Friday of the 5th Week of Easter

Acts 15:22-31; John 15:12-17

“We hold these truths to be self-evident…”
“Four score and seven years ago…”
“I have a dream…”

Every one of us recognizes these phrases, but what is it about them that makes them so unforgettable? Is it their eloquence, or the passion that drove men to speak them? No, it’s what they’re speaking about; powerful truths like liberty, justice, and equality, that resonate in the heart of every person, across time.

Today, another phrase, just as powerful and resonant, appears. We don’t know who wrote it, or who spoke it for the first time; all we have are the words, It is the decision of the Holy Spirit and of us… (Acts 15:28). Where’s the power or resonance in that? Think for a moment. Before this, when men spoke for God, as in the prophets, we heard things like, “The word of the Lord came to the prophet…” But not here; these are men, gathered together, praying, talking, arguing, trying to resolve a difficult and divisive issue. This phrase dares to say that, as they did so, God didn’t decide for them, he decided with them. Who are they to make such a claim?

Jesus told us in the gospel exactly who they are: Men, chosen by him, appointed to go and bear fruit. Vested with his authority, given the keys of the Kingdom, and gathered in his name, these men also received his promise, the Holy Spirit, who would lead them into all truth (John 16:13). Note: Lead them, not tell them.

History bears witness to this. Every time the Church has been confronted with issues that threaten her unity, such as this one, her leaders have met in what is called a Council. To date, there have been 21 of these “ecumenical”, or worldwide, Councils, each taking the same form: Bishops gather, debate, pray, and decide. Emotions can run high, words can get sharp, and the issues can take days or even decades to work through. Still, and every time, decisions are reached, written down, and published for the world to see.

And, as we hear, the process works. Luke tells us that the people were delighted with the exhortation (Acts 15:31). Some Councils have ended this way. At Ephesus for example, bishops were hoisted up by the people in a joyful parade. At the end of others, like Vatican I, some bishops have run for their lives. Regardless, each Council has done what it set out to do, always in union with the Holy Spirit and collaboration with each other.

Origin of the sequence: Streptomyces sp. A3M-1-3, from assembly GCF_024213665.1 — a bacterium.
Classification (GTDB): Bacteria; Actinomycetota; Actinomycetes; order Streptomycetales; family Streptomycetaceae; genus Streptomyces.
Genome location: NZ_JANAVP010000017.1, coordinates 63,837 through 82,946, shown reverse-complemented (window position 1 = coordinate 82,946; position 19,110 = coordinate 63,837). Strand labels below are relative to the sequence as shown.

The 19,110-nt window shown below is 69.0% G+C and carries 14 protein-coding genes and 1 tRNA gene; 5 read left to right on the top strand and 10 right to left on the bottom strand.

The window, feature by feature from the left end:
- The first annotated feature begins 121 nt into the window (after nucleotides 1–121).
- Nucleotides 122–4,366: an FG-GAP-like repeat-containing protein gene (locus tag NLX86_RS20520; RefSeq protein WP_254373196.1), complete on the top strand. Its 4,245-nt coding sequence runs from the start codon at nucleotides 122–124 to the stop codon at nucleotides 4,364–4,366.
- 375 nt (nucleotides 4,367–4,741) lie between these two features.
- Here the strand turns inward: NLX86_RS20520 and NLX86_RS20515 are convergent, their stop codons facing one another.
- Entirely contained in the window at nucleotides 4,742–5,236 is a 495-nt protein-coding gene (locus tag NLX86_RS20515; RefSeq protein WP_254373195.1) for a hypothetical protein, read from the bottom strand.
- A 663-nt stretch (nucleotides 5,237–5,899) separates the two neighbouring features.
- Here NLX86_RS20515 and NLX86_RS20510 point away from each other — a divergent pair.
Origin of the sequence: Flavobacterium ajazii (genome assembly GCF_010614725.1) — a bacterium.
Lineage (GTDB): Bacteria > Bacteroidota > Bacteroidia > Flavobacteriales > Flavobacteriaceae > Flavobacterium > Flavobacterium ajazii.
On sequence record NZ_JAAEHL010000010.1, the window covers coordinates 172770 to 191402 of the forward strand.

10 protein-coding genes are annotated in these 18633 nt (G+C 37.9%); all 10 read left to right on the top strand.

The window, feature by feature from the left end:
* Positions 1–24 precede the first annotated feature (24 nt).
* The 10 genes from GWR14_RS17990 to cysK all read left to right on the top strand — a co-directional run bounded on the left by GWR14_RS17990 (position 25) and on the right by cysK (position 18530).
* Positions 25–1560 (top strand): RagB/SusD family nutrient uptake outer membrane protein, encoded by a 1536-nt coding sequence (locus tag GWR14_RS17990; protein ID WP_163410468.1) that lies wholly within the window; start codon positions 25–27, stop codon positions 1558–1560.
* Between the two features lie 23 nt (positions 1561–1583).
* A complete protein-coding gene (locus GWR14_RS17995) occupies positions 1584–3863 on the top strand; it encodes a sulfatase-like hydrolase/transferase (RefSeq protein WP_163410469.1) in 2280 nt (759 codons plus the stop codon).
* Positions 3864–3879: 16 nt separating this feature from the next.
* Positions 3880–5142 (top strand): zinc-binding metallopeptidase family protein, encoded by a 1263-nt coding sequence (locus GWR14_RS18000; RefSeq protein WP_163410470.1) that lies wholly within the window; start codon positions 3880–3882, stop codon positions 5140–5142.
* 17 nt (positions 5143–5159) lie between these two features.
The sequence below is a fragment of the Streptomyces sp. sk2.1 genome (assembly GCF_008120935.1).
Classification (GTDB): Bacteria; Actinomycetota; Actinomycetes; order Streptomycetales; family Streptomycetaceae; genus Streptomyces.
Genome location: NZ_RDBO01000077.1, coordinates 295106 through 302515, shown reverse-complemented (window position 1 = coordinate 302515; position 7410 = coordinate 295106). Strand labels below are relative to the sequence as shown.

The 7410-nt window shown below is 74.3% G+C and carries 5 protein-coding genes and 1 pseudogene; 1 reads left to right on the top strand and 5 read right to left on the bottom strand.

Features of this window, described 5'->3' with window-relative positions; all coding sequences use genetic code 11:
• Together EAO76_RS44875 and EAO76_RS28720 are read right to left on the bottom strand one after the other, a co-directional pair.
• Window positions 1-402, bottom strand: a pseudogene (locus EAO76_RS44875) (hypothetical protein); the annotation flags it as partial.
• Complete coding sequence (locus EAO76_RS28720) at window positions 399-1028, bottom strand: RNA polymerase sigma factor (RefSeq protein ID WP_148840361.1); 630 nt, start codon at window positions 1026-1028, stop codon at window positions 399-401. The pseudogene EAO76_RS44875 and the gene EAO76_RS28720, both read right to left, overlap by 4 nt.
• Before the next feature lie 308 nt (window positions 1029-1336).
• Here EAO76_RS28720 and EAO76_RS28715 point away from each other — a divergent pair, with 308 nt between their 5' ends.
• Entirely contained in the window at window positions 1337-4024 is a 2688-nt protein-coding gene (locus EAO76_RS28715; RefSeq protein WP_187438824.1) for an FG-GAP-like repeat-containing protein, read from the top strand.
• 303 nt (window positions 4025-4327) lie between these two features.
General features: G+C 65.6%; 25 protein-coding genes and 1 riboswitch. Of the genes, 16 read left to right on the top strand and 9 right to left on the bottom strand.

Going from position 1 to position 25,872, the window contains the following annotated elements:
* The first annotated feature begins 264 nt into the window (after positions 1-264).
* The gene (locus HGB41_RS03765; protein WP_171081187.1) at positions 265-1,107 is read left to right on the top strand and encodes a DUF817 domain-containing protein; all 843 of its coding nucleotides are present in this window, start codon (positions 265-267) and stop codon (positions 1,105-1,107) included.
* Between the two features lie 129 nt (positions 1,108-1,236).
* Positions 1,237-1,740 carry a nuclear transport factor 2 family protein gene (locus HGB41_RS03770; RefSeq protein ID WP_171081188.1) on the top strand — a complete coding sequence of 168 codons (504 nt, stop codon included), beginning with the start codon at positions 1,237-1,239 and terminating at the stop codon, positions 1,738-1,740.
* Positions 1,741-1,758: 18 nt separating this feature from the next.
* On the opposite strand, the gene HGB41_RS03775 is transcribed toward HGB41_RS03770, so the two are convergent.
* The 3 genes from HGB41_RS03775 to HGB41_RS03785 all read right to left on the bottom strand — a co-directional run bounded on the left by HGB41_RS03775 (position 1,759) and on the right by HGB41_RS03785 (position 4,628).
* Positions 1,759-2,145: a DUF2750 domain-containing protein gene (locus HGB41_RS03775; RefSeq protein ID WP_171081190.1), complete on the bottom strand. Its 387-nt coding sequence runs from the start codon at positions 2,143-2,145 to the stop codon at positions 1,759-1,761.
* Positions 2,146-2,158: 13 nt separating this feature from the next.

The secret to making it work was given by Christ in the gospel in another unforgettable phrase: Love one another (John 15:17). It is love – the love of a Master who humbles himself to be a friend; who holds nothing back; who reveals everything to his friends; who not only chooses but also empowers them to do as he has done: to hold love for one another as the highest value, even to the giving of their own lives.

The readings today remind us that we have a lot to be thankful for. First, that God has given us the Church, to which we can turn for answers, confident that God himself leads her into all truth. Second, that God has given us the Holy Spirit in many ways, not least of which is what the Second Vatican Council called the “sense of the faithful” – that inner voice that helps us discern what is truly of God. Finally, that God has given us himself, for God is love, and it is his love that binds us together. Like the bishops, we face problems with the world and sometimes with each other. But, if we keep in mind that we always gather in his name, and pray to be led by the Holy Spirit as he leads the Church, then even though we may not come up with many solutions, we will come to a deeper understanding and love of God, ourselves, and each other. The key is unity; to paraphrase Fr. Henri Nouwen, our best solutions are words and actions that do not divide but unite, that do not create conflict but unity, and that do not hurt but heal.


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